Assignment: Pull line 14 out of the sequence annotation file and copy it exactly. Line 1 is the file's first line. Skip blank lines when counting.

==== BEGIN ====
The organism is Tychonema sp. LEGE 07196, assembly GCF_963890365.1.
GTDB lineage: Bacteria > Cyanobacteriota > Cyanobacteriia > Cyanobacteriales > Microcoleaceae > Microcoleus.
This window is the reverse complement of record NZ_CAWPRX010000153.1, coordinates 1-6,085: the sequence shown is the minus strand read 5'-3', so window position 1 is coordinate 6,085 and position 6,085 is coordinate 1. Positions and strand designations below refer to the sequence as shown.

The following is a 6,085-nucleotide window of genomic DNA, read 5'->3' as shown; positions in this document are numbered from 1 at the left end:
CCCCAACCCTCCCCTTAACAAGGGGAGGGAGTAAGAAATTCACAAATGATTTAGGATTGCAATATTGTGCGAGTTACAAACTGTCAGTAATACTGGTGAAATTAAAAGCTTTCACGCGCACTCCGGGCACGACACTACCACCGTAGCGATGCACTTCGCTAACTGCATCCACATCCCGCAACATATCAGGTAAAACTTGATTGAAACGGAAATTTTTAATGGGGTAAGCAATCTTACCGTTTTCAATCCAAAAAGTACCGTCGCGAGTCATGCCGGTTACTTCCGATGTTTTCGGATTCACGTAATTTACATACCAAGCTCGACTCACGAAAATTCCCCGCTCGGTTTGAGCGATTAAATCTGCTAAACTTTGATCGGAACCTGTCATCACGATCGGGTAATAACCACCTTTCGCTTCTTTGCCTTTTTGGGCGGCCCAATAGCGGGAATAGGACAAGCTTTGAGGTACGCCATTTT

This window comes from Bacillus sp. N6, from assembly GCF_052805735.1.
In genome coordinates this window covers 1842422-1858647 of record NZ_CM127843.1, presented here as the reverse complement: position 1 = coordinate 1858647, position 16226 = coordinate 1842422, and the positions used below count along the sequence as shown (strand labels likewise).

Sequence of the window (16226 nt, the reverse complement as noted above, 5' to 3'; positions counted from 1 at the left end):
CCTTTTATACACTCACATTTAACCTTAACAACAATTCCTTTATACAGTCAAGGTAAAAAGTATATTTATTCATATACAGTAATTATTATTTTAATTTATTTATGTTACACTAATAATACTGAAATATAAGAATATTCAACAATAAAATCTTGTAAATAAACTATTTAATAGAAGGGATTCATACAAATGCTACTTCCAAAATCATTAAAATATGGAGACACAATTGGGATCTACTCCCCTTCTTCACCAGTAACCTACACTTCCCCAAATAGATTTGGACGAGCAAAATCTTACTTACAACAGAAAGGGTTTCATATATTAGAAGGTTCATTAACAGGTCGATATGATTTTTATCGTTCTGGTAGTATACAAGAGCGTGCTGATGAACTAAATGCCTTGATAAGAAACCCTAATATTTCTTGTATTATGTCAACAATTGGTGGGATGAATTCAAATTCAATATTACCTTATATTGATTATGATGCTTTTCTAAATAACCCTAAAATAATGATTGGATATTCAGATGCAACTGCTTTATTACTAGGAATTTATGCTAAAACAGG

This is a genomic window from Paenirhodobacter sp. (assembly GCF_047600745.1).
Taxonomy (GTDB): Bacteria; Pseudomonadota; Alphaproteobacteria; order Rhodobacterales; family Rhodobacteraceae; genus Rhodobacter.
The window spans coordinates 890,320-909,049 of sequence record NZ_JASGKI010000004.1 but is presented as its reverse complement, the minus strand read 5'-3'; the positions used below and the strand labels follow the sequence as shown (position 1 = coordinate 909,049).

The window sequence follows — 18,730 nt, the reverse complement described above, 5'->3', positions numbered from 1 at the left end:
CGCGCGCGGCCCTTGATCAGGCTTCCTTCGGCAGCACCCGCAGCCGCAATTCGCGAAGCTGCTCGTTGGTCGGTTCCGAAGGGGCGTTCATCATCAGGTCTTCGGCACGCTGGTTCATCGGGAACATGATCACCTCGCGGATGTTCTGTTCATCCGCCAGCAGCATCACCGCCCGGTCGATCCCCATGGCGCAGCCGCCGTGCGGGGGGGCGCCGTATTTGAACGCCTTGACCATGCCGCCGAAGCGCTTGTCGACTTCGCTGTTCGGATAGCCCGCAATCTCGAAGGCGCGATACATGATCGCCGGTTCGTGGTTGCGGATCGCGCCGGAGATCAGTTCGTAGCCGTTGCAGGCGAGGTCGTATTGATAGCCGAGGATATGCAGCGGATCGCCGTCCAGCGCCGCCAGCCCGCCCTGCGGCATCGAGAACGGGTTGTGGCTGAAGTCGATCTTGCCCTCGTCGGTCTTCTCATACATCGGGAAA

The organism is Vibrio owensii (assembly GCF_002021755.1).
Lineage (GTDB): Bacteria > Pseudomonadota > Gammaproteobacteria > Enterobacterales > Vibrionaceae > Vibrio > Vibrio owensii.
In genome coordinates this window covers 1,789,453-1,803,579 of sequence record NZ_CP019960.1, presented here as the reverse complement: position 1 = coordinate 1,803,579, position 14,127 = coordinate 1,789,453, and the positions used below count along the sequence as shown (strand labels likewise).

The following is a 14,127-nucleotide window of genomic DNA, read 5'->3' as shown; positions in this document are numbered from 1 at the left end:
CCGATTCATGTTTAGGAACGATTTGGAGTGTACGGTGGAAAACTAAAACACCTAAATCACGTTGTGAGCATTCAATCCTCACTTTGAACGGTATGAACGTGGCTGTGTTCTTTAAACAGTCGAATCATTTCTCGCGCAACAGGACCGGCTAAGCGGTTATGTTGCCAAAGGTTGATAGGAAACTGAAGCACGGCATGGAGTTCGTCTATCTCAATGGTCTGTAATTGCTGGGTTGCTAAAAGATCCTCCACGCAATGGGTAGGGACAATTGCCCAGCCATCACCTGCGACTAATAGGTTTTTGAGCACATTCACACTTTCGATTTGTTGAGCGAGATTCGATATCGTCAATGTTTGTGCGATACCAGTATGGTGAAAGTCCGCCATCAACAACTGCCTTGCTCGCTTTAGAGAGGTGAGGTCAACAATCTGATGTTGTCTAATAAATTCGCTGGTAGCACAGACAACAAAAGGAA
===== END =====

CGCGCGCGGCCCTTGATCAGGCTTCCTTCGGCAGCACCCGCAGCCGCAATTCGCGAAGCTGCTCGTTGGTCGGTTCCGAAGGGGCGTTCATCATCAGGTCTTCGGCACGCTGGTTCATCGGGAACATGATCACCTCGCGGATGTTCTGTTCATCCGCCAGCAGCATCACCGCCCGGTCGATCCCCATGGCGCAGCCGCCGTGCGGGGGGGCGCCGTATTTGAACGCCTTGACCATGCCGCCGAAGCGCTTGTCGACTTCGCTGTTCGGATAGCCCGCAATCTCGAAGGCGCGATACATGATCGCCGGTTCGTGGTTGCGGATCGCGCCGGAGATCAGTTCGTAGCCGTTGCAGGCGAGGTCGTATTGATAGCCGAGGATATGCAGCGGATCGCCGTCCAGCGCCGCCAGCCCGCCCTGCGGCATCGAGAACGGGTTGTGGCTGAAGTCGATCTTGCCCTCGTCGGTCTTCTCATACATCGGGAAA